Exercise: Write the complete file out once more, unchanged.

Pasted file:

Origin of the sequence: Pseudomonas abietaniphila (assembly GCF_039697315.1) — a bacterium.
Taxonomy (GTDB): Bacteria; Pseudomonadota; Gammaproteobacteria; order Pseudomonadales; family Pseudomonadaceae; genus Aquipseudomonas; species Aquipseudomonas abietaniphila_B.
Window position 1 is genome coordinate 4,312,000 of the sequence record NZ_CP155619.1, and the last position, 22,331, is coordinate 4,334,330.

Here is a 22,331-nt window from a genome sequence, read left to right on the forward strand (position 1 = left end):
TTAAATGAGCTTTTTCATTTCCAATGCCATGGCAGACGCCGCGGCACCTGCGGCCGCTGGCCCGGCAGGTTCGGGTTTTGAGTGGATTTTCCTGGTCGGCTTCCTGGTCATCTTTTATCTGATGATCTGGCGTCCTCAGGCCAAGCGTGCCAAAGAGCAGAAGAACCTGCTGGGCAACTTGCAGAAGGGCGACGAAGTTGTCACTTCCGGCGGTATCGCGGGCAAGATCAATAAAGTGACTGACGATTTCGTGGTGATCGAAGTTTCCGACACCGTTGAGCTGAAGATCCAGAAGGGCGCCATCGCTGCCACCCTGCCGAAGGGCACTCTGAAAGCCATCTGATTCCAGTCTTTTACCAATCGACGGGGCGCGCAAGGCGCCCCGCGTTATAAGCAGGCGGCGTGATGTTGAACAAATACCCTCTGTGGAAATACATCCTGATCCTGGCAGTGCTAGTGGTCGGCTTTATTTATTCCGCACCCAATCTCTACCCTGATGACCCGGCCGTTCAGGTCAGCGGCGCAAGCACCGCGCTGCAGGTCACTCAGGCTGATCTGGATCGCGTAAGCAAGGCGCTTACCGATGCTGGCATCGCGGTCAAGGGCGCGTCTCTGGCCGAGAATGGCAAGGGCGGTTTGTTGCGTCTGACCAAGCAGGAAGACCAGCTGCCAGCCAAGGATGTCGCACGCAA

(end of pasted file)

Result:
Origin of the sequence: Pseudomonas abietaniphila (assembly GCF_039697315.1) — a bacterium.
Taxonomy (GTDB): Bacteria; Pseudomonadota; Gammaproteobacteria; order Pseudomonadales; family Pseudomonadaceae; genus Aquipseudomonas; species Aquipseudomonas abietaniphila_B.
Window position 1 is genome coordinate 4,312,000 of the sequence record NZ_CP155619.1, and the last position, 22,331, is coordinate 4,334,330.

Here is a 22,331-nt window from a genome sequence, read left to right on the forward strand (position 1 = left end):
TTAAATGAGCTTTTTCATTTCCAATGCCATGGCAGACGCCGCGGCACCTGCGGCCGCTGGCCCGGCAGGTTCGGGTTTTGAGTGGATTTTCCTGGTCGGCTTCCTGGTCATCTTTTATCTGATGATCTGGCGTCCTCAGGCCAAGCGTGCCAAAGAGCAGAAGAACCTGCTGGGCAACTTGCAGAAGGGCGACGAAGTTGTCACTTCCGGCGGTATCGCGGGCAAGATCAATAAAGTGACTGACGATTTCGTGGTGATCGAAGTTTCCGACACCGTTGAGCTGAAGATCCAGAAGGGCGCCATCGCTGCCACCCTGCCGAAGGGCACTCTGAAAGCCATCTGATTCCAGTCTTTTACCAATCGACGGGGCGCGCAAGGCGCCCCGCGTTATAAGCAGGCGGCGTGATGTTGAACAAATACCCTCTGTGGAAATACATCCTGATCCTGGCAGTGCTAGTGGTCGGCTTTATTTATTCCGCACCCAATCTCTACCCTGATGACCCGGCCGTTCAGGTCAGCGGCGCAAGCACCGCGCTGCAGGTCACTCAGGCTGATCTGGATCGCGTAAGCAAGGCGCTTACCGATGCTGGCATCGCGGTCAAGGGCGCGTCTCTGGCCGAGAATGGCAAGGGCGGTTTGTTGCGTCTGACCAAGCAGGAAGACCAGCTGCCAGCCAAGGATGTCGCACGCAA